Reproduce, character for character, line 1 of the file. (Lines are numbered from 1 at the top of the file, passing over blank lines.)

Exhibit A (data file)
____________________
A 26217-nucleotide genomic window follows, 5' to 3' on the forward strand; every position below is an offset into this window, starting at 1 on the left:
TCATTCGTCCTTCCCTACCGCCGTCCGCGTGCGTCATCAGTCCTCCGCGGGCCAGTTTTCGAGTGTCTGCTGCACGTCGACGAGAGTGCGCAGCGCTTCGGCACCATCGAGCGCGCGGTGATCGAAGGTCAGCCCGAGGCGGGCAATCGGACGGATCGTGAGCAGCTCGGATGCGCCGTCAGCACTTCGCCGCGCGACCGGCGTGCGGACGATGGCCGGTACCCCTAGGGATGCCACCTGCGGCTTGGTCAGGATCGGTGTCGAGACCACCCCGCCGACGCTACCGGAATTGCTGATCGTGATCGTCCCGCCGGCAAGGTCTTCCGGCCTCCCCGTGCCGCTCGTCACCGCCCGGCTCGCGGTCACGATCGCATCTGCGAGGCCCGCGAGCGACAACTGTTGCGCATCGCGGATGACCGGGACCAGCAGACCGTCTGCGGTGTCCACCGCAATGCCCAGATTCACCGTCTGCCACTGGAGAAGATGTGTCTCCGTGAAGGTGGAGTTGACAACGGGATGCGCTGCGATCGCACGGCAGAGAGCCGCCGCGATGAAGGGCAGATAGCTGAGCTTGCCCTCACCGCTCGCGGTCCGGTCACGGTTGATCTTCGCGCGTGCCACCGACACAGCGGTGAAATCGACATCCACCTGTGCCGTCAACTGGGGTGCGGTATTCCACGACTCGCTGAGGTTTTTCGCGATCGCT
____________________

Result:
A 26217-nucleotide genomic window follows, 5' to 3' on the forward strand; every position below is an offset into this window, starting at 1 on the left: